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Indonesia: What do they think of the "Menteng Kid" now?

Like other places around the world, Obama is having trouble in his old backyard.

A bronze statue of U.S. President Barack Obama as a boy is unveiled at Menteng Park in Jakarta, Dec. 10, 2009. The bronze statue of Obama was erected to inspire children in Indonesia where he lived as a boy, officials said. (Beawiharta/Reuters)

JAKARTA, Indonesia — Elated when the United States inaugurated Barack Obama as its 44th president, Indonesians across the country threw lavish parties, complete with triumphant speeches — some of them broadcast live on American news stations.

(Watch as Indonesians muse on their former resident on year ago.)

But one year later, like in many other parts of the world, that initial excitement has faded while the Obama administration struggles to make good on several major campaign pledges.

To Indonesians, Obama was one of their own. He is called the “Menteng Kid,” after the neighborhood where he lived in Jakarta for four years as a child with his American mother and Indonesian stepfather and where he attended public school. When cameras caught Obama speaking basic Indonesian to a reporter on the campaign trail, this country erupted in glory.

It wasn’t just his Indonesian. Obama said all the right things. He talked about ending the war in Iraq and repairing the fractured relationship between Islam and the West. Indonesians, who represent the largest population of Muslims in the world, saw a potential ally, an American president who not only knew their language but knew their religion, their culture and their ideals.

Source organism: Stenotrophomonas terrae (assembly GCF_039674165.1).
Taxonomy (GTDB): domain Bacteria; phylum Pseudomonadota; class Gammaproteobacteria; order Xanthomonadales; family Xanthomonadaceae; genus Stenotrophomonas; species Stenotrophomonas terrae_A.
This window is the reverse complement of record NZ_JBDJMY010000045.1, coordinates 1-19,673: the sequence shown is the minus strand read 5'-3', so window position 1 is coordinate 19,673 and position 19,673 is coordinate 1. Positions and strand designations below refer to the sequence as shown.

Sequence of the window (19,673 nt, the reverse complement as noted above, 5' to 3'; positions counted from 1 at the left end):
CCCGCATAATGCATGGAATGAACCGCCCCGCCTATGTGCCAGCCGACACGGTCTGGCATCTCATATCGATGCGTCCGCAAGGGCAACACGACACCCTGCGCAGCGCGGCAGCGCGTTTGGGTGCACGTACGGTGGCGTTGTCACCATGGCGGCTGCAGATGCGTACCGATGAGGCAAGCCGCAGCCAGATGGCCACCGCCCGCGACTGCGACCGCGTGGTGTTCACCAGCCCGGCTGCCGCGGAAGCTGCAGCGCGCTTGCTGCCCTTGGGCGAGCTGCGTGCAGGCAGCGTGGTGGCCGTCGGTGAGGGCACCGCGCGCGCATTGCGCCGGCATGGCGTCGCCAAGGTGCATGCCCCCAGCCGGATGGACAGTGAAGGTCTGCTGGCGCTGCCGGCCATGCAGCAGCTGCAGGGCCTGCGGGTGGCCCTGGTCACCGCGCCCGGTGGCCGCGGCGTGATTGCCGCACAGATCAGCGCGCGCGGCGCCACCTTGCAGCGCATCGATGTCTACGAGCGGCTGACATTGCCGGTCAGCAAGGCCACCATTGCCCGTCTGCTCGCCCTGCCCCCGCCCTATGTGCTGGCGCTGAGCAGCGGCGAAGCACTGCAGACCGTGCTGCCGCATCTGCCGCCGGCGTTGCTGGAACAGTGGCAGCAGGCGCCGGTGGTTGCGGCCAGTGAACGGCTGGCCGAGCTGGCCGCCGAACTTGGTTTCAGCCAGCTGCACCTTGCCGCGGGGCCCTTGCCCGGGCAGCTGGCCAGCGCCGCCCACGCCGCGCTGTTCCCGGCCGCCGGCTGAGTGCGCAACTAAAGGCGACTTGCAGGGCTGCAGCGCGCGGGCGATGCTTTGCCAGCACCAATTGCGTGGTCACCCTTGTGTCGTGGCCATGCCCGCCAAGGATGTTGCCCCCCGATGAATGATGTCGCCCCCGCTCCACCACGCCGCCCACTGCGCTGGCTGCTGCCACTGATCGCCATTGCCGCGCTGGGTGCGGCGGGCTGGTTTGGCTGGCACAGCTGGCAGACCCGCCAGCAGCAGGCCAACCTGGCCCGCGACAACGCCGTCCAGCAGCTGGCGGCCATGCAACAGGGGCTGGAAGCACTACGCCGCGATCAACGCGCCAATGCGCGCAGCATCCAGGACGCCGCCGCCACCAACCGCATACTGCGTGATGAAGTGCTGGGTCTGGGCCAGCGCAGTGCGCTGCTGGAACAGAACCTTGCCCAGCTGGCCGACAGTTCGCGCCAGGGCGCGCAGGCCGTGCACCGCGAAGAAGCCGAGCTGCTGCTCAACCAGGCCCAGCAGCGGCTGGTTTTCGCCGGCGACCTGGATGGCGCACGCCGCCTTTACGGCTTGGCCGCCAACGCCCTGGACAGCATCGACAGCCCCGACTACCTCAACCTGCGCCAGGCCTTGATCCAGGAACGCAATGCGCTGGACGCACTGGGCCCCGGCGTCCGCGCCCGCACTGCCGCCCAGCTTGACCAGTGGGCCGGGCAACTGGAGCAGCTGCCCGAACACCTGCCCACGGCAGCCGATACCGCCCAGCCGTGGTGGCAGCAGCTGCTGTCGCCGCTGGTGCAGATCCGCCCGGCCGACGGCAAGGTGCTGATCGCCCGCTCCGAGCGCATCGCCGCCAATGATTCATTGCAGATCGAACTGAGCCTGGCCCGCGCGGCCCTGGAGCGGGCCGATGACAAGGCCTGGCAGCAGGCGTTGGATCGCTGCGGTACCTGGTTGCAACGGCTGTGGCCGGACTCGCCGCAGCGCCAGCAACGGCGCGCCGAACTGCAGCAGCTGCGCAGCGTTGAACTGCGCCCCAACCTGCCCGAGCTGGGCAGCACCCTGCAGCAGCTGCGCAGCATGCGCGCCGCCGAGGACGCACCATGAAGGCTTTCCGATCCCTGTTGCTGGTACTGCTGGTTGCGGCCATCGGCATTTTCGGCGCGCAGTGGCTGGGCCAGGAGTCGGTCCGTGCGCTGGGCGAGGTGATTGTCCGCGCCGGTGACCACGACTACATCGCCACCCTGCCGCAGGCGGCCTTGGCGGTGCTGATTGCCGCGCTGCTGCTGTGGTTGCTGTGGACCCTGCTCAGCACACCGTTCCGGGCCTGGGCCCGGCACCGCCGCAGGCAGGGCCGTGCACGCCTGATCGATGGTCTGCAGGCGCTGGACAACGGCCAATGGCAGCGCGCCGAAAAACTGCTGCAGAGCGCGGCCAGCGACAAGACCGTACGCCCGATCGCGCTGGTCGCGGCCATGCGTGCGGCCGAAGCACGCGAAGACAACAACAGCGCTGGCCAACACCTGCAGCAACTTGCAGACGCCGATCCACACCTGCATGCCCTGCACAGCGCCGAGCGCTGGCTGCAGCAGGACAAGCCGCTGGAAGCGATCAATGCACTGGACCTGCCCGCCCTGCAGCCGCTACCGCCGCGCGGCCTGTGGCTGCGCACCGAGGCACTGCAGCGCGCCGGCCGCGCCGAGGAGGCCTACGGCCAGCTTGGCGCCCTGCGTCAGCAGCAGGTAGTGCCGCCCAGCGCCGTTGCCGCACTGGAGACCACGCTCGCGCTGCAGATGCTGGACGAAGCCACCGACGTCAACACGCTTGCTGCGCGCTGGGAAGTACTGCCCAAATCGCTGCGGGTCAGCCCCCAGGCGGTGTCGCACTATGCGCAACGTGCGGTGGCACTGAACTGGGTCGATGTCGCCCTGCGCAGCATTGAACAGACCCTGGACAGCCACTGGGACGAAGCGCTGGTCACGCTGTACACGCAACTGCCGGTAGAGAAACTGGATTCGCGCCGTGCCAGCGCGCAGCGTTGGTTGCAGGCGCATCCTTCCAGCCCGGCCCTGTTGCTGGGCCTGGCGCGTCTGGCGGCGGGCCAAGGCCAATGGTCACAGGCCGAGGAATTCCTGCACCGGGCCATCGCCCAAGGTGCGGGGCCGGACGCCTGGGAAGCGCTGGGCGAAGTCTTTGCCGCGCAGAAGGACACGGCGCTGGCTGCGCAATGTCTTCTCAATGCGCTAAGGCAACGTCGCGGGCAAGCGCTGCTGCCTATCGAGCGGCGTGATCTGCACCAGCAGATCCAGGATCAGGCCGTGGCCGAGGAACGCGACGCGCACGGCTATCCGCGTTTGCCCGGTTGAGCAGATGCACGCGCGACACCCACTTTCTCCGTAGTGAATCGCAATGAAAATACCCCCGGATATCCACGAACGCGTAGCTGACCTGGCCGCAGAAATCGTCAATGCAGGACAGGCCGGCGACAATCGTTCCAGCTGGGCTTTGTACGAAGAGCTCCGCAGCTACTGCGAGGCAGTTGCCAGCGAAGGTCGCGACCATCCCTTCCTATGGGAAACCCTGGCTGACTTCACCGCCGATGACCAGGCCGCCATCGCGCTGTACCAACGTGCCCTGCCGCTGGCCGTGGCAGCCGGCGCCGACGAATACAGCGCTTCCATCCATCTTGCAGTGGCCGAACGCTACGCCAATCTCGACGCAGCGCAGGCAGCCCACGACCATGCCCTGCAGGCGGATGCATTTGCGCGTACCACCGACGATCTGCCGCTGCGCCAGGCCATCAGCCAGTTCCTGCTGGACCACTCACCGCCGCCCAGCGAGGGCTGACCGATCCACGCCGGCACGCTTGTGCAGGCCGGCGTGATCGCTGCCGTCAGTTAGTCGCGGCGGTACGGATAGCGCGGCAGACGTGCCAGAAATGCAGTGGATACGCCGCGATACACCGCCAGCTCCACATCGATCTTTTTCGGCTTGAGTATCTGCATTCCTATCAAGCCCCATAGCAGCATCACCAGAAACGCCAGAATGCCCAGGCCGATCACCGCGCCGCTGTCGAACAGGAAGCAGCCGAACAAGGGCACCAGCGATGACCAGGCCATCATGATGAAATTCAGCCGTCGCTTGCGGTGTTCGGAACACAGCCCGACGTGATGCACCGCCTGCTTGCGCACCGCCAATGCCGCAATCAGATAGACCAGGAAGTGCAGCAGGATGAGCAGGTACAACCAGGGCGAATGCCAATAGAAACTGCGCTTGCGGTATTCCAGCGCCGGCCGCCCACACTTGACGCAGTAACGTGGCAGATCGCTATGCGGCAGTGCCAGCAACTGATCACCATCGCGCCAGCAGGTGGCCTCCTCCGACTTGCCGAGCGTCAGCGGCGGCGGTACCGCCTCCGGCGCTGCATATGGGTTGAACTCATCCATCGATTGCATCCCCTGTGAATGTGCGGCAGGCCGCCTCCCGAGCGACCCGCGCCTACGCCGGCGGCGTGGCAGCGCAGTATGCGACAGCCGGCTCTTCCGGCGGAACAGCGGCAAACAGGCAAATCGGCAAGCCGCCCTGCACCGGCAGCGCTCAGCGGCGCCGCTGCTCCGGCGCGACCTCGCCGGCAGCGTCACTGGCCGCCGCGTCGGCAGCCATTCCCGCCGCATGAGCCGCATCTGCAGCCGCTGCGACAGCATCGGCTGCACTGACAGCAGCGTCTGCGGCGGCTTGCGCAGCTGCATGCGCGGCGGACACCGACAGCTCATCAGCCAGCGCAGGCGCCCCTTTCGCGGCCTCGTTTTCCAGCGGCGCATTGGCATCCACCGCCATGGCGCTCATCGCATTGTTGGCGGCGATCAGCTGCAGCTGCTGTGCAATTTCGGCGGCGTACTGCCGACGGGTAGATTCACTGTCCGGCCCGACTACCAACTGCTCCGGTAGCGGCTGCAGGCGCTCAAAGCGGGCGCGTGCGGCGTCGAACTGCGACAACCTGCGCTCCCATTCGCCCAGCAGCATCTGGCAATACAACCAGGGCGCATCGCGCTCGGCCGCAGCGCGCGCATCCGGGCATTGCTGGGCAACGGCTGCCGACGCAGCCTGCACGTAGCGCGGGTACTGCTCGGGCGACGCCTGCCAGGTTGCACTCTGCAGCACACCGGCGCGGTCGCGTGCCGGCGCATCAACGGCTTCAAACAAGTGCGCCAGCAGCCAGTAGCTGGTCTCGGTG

“There was the emotion felt that an American president would have a significant personal attachment to our country because he grew up here. Also, his pledges, his promises and his speeches offered a new perspective from that of the Bush administration,” said Evan Laksmana, an expert in politics and international relations at the Center for Strategic and International Studies in Jakarta. “This created an Obama euphoria.”

They couldn’t wait for him to visit.

Shortly after his inauguration, rumors fluttered that Obama would come to Jakarta on his first overseas trip. He went to London instead. Then they thought he’d come during his first hundred days. Or his first year. But he never came.

Obama canceled a scheduled visit last November during a trip to Asia, which included Singapore — only a short flight from Jakarta. He is now due in June.

“There is a closing window of opportunity for the Obama administration,” says Laksmana. “His popularity here is winding down.”

That waning popularity is perhaps best exemplified by the recent erection of a small, unassuming statue of the young Obama in one of the city’s few public parks, three blocks from where Obama attended elementary school between the ages of six and 10. Commissioned by a loose network of Indonesians and Americans with connections to Obama, who call themselves the Friends of Obama Foundation, the statue was meant to inspire Indonesian children to achieve their goals.